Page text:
Progarchives, the progressive rock ultimate discography
Catapilla - Catapilla CD (album) cover




Eclectic Prog

3.42 | 126 ratings

From, the ultimate progressive rock music website

Special Collaborator
Rock Progressivo Italiano Team
4 stars An eclectic group from the early Seventies, Catapilla released two contrasting albums that boasted a tough but playful female singer and were full of furious and hair-tearing heavy jazz rock. A seven- piece group that wielded two saxophone players and another member on additional wind instruments, their self-titled debut in 1971 delivered two extended epics of endless improvised jamming passages with additional shorter compact pieces, aided by a welcome dirty production and a ferocious lively energy.

Arriving with droning sax before a filthy blast of heavy snarling guitar, the almost sixteen minute opener `Naked Death' slugs the listener in the face right from the start. A heady brew of thick and purring upfront bass, a battery of rumbling drumming with sax sultry and sweaty one minute, maddening and unhinged the next. The bookended voice of Anna Meek is anything but, instead she's a gutsy tornado of Janis Joplin-esque howling that resembles a witch and a banshee violently making love! She's really there to introduce and close a lengthy jam of funky breaks, jazz-fusion embers and fuzzy acid-rock blaring electric guitars, making for an epic full of great foot-tapping, head-nodding power throughout. The groovy `Tumblewood' is almost poppier in comparison with a sweet reflective lyric and Anna's voice taking on a cooing, motherly warmth in between constant little bluesy soloing from the fellas, and `Promises' slinks with funky danger and plenty of If-like call- and-response honking sax blasts.

But best of all might be the twenty-four minute second side `Embryonic Fusion', a whirling and unrelenting storm of dual-sax demolition, drifting ruminative clarinet, pumping distorted bass, brooding organ, a battery of rambunctious drumming and scuzzy acid-rock guitar-slinging. Anna's deranged voice drifts ethereally then erupts with foaming acid back and forth, the epic seamlessly transitioning in and out of sprightly up-tempo pounding jazzy runs, sombre and noisy Soft Machine- flavoured breaks and break-neck dying assaults. Constantly reprising musical themes worked in reign all the constant jamming commotion in cohesively without sacrificing intensity and vigor, and it delivers a fiery and dynamic conclusion.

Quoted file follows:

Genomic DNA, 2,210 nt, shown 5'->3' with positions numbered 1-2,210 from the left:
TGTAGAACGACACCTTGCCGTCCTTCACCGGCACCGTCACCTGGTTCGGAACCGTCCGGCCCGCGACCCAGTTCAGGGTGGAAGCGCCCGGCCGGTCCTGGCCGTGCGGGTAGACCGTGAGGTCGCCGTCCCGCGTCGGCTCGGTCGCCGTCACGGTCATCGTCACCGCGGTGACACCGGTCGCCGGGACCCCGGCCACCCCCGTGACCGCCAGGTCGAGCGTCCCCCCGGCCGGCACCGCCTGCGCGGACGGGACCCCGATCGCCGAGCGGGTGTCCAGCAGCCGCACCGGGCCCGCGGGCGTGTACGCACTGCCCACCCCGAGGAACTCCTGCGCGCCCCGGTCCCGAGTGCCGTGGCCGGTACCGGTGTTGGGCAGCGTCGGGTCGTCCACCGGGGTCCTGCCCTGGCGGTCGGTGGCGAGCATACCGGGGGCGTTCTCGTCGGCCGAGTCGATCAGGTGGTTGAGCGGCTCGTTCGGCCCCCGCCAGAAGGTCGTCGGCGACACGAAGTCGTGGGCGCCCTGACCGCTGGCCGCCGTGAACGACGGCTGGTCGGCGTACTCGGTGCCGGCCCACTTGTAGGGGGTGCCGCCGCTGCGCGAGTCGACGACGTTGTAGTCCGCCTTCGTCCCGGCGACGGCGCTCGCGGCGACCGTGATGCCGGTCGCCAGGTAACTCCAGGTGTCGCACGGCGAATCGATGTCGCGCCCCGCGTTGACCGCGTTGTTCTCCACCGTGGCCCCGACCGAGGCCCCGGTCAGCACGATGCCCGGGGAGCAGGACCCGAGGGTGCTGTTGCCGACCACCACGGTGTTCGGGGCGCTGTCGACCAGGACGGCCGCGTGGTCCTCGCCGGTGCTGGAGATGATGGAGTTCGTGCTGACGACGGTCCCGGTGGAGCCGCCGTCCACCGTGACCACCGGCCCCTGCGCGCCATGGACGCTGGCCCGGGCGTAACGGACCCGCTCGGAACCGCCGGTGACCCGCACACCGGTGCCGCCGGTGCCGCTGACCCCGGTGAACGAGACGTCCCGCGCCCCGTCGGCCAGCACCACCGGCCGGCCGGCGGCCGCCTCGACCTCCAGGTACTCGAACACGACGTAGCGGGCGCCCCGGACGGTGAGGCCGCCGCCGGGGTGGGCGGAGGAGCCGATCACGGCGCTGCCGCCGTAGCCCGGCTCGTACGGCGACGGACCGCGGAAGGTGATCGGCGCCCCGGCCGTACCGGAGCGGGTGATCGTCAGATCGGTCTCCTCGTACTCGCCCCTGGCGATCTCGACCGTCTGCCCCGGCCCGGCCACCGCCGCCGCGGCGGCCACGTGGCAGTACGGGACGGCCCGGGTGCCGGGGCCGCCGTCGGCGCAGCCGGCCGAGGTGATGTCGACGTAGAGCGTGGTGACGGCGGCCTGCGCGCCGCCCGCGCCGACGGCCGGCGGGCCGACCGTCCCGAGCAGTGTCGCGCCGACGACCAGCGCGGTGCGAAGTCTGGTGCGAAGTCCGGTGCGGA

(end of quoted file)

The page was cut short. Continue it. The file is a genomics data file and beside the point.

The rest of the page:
Singer Meek's mostly roaring vocal may be a divisive issue for some listeners, but there is just so much great playing squeezed onto this lengthy 49 minute album, and while the follow-up album may offer a bit more subtlety and variety, this debut makes for an addictive and raucous blast of power all its own.

Four stars, but add an extra half star if you can handle the vocals!

Aussie-Byrd-Brother | 4/5 |


As a registered member (register here if not), you can post rating/reviews (& edit later), comments reviews and submit new albums.

You are not logged, please complete authentication before continuing (use forum credentials).

Forum user
Forum password

Share this CATAPILLA review

Social review comments () BETA

Review related links

Copyright Prog Archives, All rights reserved. | Legal Notice | Privacy Policy | Advertise | RSS + syndications

Other sites in the MAC network: — jazz music reviews and archives | — metal music reviews and archives

Donate monthly and keep PA fast-loading and ad-free forever.